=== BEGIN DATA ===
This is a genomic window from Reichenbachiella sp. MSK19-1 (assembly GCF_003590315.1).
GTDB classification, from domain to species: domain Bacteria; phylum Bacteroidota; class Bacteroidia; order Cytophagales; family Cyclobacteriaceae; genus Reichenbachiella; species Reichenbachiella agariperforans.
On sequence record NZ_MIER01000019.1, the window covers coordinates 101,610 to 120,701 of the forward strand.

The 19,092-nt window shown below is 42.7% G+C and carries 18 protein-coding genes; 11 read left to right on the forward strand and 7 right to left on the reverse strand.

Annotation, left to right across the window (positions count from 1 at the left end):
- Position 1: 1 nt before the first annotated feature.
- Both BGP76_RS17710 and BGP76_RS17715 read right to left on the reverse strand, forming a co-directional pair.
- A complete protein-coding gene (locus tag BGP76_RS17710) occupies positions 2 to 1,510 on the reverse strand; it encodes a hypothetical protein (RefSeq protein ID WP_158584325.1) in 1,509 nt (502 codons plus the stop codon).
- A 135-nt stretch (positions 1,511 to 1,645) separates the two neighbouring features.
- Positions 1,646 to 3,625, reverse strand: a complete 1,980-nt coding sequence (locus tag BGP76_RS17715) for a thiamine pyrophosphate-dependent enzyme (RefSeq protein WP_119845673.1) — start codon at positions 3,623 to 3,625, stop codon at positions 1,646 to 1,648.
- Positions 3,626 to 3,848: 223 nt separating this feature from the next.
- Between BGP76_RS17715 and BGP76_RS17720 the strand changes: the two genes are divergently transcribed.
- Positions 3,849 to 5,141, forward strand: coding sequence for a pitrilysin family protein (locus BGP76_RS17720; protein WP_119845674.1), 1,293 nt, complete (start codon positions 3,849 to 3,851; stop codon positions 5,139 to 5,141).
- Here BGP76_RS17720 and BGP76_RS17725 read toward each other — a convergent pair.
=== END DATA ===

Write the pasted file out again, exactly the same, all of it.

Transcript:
This is a genomic window from Reichenbachiella sp. MSK19-1 (assembly GCF_003590315.1).
GTDB classification, from domain to species: domain Bacteria; phylum Bacteroidota; class Bacteroidia; order Cytophagales; family Cyclobacteriaceae; genus Reichenbachiella; species Reichenbachiella agariperforans.
On sequence record NZ_MIER01000019.1, the window covers coordinates 101,610 to 120,701 of the forward strand.

The 19,092-nt window shown below is 42.7% G+C and carries 18 protein-coding genes; 11 read left to right on the forward strand and 7 right to left on the reverse strand.

Annotation, left to right across the window (positions count from 1 at the left end):
- Position 1: 1 nt before the first annotated feature.
- Both BGP76_RS17710 and BGP76_RS17715 read right to left on the reverse strand, forming a co-directional pair.
- A complete protein-coding gene (locus tag BGP76_RS17710) occupies positions 2 to 1,510 on the reverse strand; it encodes a hypothetical protein (RefSeq protein ID WP_158584325.1) in 1,509 nt (502 codons plus the stop codon).
- A 135-nt stretch (positions 1,511 to 1,645) separates the two neighbouring features.
- Positions 1,646 to 3,625, reverse strand: a complete 1,980-nt coding sequence (locus tag BGP76_RS17715) for a thiamine pyrophosphate-dependent enzyme (RefSeq protein WP_119845673.1) — start codon at positions 3,623 to 3,625, stop codon at positions 1,646 to 1,648.
- Positions 3,626 to 3,848: 223 nt separating this feature from the next.
- Between BGP76_RS17715 and BGP76_RS17720 the strand changes: the two genes are divergently transcribed.
- Positions 3,849 to 5,141, forward strand: coding sequence for a pitrilysin family protein (locus BGP76_RS17720; protein WP_119845674.1), 1,293 nt, complete (start codon positions 3,849 to 3,851; stop codon positions 5,139 to 5,141).
- Here BGP76_RS17720 and BGP76_RS17725 read toward each other — a convergent pair.